Narendra Modi has been hit by his first test at balancing domestic sentiment with international interests, even before he has assumed office. The point of contention is the invitation extended to Sri Lankan President Mahinda Rajapaksa to attend Modi’s swearing-in ceremony on May 26.

Though the heads of all the countries that form the South Asian Association for Regional Cooperation have been invited, political parties in Tamil Nadu and the state’s Chief Minister J Jayalalithaa have strongly objected to Rajapaksa’s attendance.

“The unfortunate move of inviting the Sri Lankan president has deeply upset the people of Tamil Nadu,” Jayalalithaa said in a statement. Added Vaiko, who is general secretary of the Marumalarchi Dravida Munnetra Kazhagam, which is an ally of Modi’s National Democratic Alliance, “I appeal with folded hands to not allow Rajapaksa to participate in the ceremony."

These statements are consistent with the strong anti-Rajapaksa line Tamil parties have taken over the last five years.

War crime allegations

Many Tamils have been outraged by the human rights violations committed by the Sri Lankan Army during its war against the Liberation Tigers of Tamil Eelam, which ended in 2009. Graphic video evidence of atrocities against ethnic Tamils has been widely available. In addition, the international community has accused Sri Lanka of doing little to rehabilitate civilians affected by the war.

Since 2009, protests by Tamil Nadu political parties about these alleged war crimes have strained diplomatic ties between Colombo and New Delhi. For instance, when the US moved resolutions against Sri Lanka in the United Nation Human Rights Commission in 2011 and 2013,  India, under pressure from Tamil parties, voted against its southern neighbour.

India’s vote violated its position of not usually supporting country-specific resolutions at the UNHRC. But the United Progressive Alliance government buckled under pressure from political parties in Tamil Nadu.

“While countries like the US and UK had also taken a strong line against Sri Lanka at forums like the UNHRC, India’s concerns and situation is more complicated,” said RK Radhakrishnan, who was The Hindu’s special correspondent in Colombo at the time.

India has several strategic and diplomatic concerns about Sri Lanka. While the island-nation shares geographical and cultural proximity to India, China has recently made several significant investments in the nation, especially in ports and roads. New Delhi is wary of China’s growing influence on Sri Lanka.

Political mileage

However, these diplomatic concerns mean little to political parties in Tamil Nadu, which have used the allegations against Rajapaksa to gain political mileage in the state.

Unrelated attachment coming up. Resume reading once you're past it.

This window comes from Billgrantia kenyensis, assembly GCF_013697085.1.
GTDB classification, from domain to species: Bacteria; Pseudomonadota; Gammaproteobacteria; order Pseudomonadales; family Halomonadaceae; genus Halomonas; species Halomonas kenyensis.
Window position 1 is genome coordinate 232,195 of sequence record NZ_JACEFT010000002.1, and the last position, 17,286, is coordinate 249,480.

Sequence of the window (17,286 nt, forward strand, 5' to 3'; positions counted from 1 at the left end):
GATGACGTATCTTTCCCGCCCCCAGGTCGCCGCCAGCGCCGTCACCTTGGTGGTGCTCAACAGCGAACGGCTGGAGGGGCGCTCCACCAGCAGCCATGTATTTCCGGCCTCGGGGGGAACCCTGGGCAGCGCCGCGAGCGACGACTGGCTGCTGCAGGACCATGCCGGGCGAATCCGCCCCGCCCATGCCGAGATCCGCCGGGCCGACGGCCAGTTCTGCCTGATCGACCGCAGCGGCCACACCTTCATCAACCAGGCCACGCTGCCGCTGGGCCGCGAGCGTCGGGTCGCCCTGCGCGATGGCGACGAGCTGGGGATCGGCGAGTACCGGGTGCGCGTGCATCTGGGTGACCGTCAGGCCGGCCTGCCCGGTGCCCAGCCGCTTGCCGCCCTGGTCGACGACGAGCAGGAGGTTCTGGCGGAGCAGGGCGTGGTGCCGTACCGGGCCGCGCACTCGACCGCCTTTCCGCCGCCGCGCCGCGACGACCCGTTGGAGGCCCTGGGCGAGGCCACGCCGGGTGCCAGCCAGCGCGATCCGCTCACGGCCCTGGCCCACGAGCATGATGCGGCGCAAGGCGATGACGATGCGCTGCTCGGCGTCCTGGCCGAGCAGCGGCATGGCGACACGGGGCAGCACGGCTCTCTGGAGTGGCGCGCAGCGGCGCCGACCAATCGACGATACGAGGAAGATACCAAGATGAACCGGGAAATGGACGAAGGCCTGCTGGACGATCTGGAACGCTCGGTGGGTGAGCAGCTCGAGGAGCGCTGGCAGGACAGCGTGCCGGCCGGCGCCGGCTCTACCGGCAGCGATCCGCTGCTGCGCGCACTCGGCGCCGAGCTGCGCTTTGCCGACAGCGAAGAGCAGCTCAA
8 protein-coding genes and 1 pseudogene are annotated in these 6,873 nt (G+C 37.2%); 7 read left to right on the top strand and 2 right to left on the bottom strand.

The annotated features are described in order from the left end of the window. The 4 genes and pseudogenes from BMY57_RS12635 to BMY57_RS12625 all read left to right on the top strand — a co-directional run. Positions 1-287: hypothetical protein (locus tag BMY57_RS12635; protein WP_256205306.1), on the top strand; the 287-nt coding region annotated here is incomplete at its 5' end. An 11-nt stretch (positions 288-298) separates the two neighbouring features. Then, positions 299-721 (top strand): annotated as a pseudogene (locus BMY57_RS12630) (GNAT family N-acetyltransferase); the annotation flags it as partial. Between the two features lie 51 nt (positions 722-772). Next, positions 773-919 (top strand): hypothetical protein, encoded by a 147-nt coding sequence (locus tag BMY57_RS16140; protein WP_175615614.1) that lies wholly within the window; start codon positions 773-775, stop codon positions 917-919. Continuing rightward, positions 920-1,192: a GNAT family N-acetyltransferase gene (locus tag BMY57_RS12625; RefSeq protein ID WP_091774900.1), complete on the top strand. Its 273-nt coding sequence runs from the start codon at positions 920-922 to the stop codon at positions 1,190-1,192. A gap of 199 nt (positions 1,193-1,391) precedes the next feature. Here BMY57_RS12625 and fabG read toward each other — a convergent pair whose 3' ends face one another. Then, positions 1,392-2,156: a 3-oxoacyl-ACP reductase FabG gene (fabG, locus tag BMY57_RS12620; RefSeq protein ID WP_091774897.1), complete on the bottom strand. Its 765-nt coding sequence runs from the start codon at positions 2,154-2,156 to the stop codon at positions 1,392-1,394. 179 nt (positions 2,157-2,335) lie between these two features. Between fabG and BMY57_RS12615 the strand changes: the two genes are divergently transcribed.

For instance, Jayalalithaa had held a strong anti-LTTE line till 2009. She had even banned Sri Lankan cricketers from playing Indian Premier League matches in Chennai and demanded the release of prisoners serving life terms for the Rajiv Gandhi assassination.

LTTE Chief Velupillai Prabhakaran was long viewed with suspicion in the state since he is a principal accused in the conspiracy that resulted in Rajiv Gandhi's murder in 1991. But since Prabhakaran's death in 2009 in the brutal last phase of the war, mainstream Tamil parties have being portraying the LTTE and its chief as martyrs.

“The line between supporting the humanitarian rights of Tamils and glorifying a terrorist outfit has blurred beyond recognition,” Dr Vishnu Prasad of the Tamil Nadu Congress told

Until 2009, India conducted its foreign policy towards Sri Lankan without any interference from political parties in Tamil Nadu. Despite protests in Tamil Nadu, India had supported Sri Lanka in its war against the LTTE. New Delhi had also drawn a strong distinction between humanitarian support for Tamils and sympathy for the LTTE. In fact, Jayalalithaa herself had arrested politicians like Vaiko under the Prevention of Terrorism Act for making statements supporting the LTTE.

For their part, Sri Lankan diplomats say they will be watching Modi’s moves closely. “We are keen to know if he succumbs to pressure from Tamil Nadu or sends out a message that diplomatic ties are more important that domestic political rumblings,” a Sri Lankan diplomat in Colombo told on condition of anonymity.

Strong verdict

Modi’s position has also been strengthened by the fact that the Bharatiya Janata Party has won a majority on its own in the Lok Sabha and does not need the support of Jayalalithaa, whose All India Anna Dravida Munnetra Kazhagam bagged a historic 37 of the 39 seats in Tamil Nadu and emerged as the third-largest party in parliament.

“It is clear that Modi will not withdraw his invitation to Rajapaksa as that would be seen as a sign of weakness,” said an Indian diplomat, on condition of anonymity. “The real test will be to see what message he sends to Rajapaksa and if he takes up the issue of concern over war crimes,” this official said.

Meanwhile, an AIADMK leader, who asked to remain unidentified, said that Jayalalithaa will boycott the ceremony if Rajapaksa attends it. Ironically, Jayalalithaa and Modi had shared friendly relations and she attended his swearing-in ceremony as Gujarat chief minister in 2013. Now it seems that she will miss his biggest moment.